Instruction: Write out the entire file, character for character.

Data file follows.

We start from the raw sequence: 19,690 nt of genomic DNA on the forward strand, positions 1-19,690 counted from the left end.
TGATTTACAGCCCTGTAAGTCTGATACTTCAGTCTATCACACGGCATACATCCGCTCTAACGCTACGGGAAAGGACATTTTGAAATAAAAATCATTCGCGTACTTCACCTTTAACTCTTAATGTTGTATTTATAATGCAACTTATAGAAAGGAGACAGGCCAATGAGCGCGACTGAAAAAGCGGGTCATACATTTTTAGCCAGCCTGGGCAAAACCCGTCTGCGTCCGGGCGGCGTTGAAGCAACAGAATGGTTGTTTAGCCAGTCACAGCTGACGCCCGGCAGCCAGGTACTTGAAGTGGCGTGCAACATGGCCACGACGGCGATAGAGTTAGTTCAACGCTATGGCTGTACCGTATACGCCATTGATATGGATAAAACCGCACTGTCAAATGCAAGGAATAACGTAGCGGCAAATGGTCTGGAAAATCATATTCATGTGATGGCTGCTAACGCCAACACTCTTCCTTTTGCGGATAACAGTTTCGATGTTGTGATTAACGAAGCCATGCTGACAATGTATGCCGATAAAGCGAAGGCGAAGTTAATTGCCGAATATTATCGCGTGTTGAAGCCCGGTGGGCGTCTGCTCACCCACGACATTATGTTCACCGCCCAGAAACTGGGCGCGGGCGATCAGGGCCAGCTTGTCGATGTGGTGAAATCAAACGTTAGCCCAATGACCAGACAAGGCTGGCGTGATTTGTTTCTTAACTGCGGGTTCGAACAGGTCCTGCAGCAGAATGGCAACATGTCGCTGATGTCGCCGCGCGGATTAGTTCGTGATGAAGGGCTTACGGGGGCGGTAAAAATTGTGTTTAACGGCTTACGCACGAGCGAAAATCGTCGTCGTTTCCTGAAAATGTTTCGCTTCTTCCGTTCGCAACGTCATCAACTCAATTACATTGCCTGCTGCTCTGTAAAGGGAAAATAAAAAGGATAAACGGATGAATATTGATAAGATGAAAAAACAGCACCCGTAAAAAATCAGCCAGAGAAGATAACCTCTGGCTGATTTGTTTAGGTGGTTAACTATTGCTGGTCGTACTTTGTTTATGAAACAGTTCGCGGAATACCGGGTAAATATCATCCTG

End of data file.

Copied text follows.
We start from the raw sequence: 19,690 nt of genomic DNA on the forward strand, positions 1-19,690 counted from the left end.
TGATTTACAGCCCTGTAAGTCTGATACTTCAGTCTATCACACGGCATACATCCGCTCTAACGCTACGGGAAAGGACATTTTGAAATAAAAATCATTCGCGTACTTCACCTTTAACTCTTAATGTTGTATTTATAATGCAACTTATAGAAAGGAGACAGGCCAATGAGCGCGACTGAAAAAGCGGGTCATACATTTTTAGCCAGCCTGGGCAAAACCCGTCTGCGTCCGGGCGGCGTTGAAGCAACAGAATGGTTGTTTAGCCAGTCACAGCTGACGCCCGGCAGCCAGGTACTTGAAGTGGCGTGCAACATGGCCACGACGGCGATAGAGTTAGTTCAACGCTATGGCTGTACCGTATACGCCATTGATATGGATAAAACCGCACTGTCAAATGCAAGGAATAACGTAGCGGCAAATGGTCTGGAAAATCATATTCATGTGATGGCTGCTAACGCCAACACTCTTCCTTTTGCGGATAACAGTTTCGATGTTGTGATTAACGAAGCCATGCTGACAATGTATGCCGATAAAGCGAAGGCGAAGTTAATTGCCGAATATTATCGCGTGTTGAAGCCCGGTGGGCGTCTGCTCACCCACGACATTATGTTCACCGCCCAGAAACTGGGCGCGGGCGATCAGGGCCAGCTTGTCGATGTGGTGAAATCAAACGTTAGCCCAATGACCAGACAAGGCTGGCGTGATTTGTTTCTTAACTGCGGGTTCGAACAGGTCCTGCAGCAGAATGGCAACATGTCGCTGATGTCGCCGCGCGGATTAGTTCGTGATGAAGGGCTTACGGGGGCGGTAAAAATTGTGTTTAACGGCTTACGCACGAGCGAAAATCGTCGTCGTTTCCTGAAAATGTTTCGCTTCTTCCGTTCGCAACGTCATCAACTCAATTACATTGCCTGCTGCTCTGTAAAGGGAAAATAAAAAGGATAAACGGATGAATATTGATAAGATGAAAAAACAGCACCCGTAAAAAATCAGCCAGAGAAGATAACCTCTGGCTGATTTGTTTAGGTGGTTAACTATTGCTGGTCGTACTTTGTTTATGAAACAGTTCGCGGAATACCGGGTAAATATCATCCTG